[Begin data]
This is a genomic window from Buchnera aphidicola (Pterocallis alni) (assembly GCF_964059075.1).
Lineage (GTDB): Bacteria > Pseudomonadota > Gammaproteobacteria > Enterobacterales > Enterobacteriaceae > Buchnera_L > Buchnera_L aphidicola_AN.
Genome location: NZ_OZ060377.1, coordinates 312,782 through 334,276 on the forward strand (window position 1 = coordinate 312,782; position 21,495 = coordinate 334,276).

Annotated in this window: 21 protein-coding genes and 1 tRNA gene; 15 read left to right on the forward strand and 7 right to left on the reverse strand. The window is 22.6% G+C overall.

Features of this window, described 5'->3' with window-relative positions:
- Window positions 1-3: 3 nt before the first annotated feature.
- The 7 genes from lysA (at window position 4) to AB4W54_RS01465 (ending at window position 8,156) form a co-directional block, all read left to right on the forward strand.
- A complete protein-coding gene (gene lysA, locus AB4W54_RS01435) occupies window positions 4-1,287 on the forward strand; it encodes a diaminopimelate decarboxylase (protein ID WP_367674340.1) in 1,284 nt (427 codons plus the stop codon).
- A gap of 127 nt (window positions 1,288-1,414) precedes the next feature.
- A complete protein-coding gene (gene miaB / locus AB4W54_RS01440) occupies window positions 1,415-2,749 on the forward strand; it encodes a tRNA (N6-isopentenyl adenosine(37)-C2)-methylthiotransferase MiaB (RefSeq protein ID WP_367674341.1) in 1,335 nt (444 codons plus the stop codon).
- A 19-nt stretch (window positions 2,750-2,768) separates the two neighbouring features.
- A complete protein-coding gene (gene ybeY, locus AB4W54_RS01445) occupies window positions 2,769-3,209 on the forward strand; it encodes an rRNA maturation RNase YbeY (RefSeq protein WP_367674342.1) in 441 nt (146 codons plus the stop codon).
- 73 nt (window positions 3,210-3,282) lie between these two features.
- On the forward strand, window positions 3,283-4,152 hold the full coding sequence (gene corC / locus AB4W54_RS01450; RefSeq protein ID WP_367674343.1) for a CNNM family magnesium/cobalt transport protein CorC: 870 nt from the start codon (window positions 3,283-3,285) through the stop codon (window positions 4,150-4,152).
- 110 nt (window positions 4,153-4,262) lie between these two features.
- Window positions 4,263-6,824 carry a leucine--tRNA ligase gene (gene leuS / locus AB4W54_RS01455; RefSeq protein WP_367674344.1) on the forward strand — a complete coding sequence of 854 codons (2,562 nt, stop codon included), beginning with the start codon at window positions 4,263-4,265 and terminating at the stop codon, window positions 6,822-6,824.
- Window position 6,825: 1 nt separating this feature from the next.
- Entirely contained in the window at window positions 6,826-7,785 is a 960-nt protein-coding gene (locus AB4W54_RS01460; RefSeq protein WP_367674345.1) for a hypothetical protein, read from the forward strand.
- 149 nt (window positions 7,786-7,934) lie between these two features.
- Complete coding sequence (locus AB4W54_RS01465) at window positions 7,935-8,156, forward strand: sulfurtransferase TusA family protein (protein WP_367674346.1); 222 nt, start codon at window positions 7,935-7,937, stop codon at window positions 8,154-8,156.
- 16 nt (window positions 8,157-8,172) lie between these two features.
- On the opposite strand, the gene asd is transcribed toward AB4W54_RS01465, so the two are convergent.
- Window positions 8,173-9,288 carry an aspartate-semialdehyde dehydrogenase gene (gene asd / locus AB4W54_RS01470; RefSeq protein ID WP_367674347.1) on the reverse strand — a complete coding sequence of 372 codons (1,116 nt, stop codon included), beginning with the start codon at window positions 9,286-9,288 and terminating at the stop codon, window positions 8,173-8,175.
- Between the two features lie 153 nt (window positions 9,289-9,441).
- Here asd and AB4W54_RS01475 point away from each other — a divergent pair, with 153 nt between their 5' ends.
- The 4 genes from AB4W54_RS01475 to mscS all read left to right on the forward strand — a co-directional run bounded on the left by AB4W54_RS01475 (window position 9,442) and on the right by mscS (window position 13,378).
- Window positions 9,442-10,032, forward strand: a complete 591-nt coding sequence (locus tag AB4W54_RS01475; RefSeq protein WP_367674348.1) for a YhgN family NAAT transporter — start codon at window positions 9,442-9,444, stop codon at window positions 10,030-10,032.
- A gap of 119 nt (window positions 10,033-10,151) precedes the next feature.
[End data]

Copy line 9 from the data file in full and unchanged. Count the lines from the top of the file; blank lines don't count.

- A gap of 127 nt (window positions 1,288-1,414) precedes the next feature.